The Kaiser Family Foundation is not associated with Kaiser Permanente or Kaiser Industries.
Of course not, they were just all founded by Henry J Kaiser - what a coincidence. And there is still at least on family member on the Kaiser Family Foundation Board.

Since: Nov 12

Location hidden

#25374 Sep 24, 2013
"at least one family member"

Gotta proof better.
put up

Homer, GA

#25375 Sep 24, 2013
for you wrote:
<quoted text>
Darn, that's strange. All the people I know had no problem getting work in the seventies. But they were honest, reliable and trained to DO something. You are so out of touch, I feel sorry for you.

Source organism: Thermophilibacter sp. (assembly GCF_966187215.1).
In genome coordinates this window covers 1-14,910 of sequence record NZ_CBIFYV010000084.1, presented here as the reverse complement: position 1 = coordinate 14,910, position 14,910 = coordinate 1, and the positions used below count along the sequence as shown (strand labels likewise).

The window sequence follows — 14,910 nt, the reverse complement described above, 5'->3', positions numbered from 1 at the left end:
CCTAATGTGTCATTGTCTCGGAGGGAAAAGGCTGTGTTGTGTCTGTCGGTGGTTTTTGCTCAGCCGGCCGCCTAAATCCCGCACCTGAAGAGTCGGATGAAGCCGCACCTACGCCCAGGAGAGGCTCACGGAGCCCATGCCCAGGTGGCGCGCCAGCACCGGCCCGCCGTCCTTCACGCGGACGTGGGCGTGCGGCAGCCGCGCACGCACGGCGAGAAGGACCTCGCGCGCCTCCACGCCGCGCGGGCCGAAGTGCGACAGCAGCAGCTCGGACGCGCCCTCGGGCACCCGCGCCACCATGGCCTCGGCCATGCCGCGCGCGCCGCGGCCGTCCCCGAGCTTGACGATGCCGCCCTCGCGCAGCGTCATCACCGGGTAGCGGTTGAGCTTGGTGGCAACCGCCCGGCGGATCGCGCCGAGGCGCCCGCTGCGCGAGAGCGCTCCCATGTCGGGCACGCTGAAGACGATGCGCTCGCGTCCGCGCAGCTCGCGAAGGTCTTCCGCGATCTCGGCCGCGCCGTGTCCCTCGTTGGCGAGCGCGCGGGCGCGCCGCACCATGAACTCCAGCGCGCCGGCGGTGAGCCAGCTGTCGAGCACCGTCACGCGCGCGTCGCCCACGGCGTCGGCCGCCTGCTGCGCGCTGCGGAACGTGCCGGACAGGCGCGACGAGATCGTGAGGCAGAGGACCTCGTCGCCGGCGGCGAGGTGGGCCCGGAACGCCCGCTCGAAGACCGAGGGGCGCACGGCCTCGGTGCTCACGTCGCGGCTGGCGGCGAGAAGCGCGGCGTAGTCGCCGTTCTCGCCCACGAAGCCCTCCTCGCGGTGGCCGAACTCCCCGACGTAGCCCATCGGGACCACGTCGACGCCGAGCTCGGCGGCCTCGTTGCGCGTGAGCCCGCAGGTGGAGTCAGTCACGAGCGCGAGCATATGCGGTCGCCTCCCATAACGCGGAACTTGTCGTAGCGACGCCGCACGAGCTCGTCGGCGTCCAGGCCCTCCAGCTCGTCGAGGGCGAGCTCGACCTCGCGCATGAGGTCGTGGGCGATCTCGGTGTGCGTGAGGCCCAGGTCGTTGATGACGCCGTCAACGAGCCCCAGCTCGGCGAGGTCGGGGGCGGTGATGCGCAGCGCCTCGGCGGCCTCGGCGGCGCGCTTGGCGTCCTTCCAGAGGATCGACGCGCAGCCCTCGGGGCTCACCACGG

They either worked for the government or went to the Alaskan pipeline. Your ignorance is amazing. Jimmy Carter was president, interest rates were out of sight, unemployment was rampant and inflation was at record highs. Ever heard of the misery index?
Try reading a history book.
put up

Homer, GA

#25376 Sep 24, 2013
Synergy wrote:
<quoted text>
I am watching WSB news RIGHT NOW and the members of Congress and their STAFFERS WILL receive an government "contribution" to the cost of their healthcare. Congress will use the exchanges BUT they WILL receive HELP with their costs. Check it. Go ahead.
I was asking you a hypothetical question. What are you worried about? Why won't you answer it???? I find that rather odd(telling).
Spoken like a government employee, part of the new aristocracy that looks down on the rest of us as nothing more than chattel. So tell me, how does that advanced degree in aromatherapy translate into something useful in public service?
Oh my

Blairsville, GA

#25377 Sep 24, 2013